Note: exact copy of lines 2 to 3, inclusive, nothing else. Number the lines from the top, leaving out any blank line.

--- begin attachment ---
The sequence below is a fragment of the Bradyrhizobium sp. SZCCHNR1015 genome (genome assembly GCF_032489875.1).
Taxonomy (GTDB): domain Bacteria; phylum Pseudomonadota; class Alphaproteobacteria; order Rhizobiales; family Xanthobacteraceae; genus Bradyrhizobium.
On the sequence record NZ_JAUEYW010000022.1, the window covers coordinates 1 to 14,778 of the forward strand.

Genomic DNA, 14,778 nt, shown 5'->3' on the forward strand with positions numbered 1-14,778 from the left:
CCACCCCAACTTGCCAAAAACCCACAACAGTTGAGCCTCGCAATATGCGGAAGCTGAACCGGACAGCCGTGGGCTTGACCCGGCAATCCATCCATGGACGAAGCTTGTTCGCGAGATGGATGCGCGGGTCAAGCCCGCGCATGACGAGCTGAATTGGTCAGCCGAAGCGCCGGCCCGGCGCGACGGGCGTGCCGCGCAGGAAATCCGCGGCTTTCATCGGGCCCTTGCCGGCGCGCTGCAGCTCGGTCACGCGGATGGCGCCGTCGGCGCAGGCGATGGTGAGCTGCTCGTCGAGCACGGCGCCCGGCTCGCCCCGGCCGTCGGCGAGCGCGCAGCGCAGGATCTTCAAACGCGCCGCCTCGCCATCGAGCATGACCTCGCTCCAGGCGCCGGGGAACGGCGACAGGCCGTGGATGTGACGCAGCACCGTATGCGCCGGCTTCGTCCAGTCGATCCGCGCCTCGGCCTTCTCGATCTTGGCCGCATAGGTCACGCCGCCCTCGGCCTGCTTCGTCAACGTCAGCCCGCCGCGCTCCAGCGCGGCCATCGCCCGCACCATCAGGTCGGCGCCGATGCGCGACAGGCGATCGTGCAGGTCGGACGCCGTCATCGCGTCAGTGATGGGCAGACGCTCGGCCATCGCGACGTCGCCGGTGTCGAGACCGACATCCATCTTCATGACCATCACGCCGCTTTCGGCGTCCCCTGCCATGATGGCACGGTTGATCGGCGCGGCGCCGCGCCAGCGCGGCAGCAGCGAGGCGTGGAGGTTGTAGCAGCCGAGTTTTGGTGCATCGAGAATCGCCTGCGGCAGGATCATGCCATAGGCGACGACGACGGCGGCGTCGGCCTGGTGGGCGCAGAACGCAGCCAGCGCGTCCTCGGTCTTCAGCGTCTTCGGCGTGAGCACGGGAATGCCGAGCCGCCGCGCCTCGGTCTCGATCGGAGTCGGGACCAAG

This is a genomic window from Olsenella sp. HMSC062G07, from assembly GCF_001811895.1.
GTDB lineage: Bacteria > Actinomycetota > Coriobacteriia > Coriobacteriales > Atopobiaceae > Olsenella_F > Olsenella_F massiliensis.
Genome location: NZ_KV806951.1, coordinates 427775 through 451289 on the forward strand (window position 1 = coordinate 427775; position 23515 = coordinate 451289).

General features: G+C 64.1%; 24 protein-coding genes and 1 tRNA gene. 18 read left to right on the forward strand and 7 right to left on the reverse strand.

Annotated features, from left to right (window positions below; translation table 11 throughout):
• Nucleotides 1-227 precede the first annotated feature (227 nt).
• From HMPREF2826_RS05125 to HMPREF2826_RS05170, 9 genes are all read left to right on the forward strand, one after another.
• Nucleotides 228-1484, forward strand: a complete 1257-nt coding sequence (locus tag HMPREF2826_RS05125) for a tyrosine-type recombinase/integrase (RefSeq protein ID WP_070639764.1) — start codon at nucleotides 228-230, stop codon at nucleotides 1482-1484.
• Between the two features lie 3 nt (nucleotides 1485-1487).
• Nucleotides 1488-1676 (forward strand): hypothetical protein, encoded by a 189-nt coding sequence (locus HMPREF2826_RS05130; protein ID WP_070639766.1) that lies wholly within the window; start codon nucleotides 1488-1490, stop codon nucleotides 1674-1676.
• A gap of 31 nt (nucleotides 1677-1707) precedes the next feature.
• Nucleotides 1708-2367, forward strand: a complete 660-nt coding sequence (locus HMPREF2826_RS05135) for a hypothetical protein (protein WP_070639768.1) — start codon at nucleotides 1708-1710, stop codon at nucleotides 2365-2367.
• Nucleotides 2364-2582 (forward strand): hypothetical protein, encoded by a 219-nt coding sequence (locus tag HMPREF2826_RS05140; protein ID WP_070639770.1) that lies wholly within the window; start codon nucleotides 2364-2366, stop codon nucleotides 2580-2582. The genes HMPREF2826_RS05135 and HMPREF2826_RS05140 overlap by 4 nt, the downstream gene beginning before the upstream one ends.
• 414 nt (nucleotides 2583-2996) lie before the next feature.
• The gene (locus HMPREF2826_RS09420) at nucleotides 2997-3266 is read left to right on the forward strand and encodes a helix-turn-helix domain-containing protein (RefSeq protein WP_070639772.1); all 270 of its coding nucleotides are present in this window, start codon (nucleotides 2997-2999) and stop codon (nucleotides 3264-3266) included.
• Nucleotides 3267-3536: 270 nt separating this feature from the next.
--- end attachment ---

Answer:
Taxonomy (GTDB): domain Bacteria; phylum Pseudomonadota; class Alphaproteobacteria; order Rhizobiales; family Xanthobacteraceae; genus Bradyrhizobium.
On the sequence record NZ_JAUEYW010000022.1, the window covers coordinates 1 to 14,778 of the forward strand.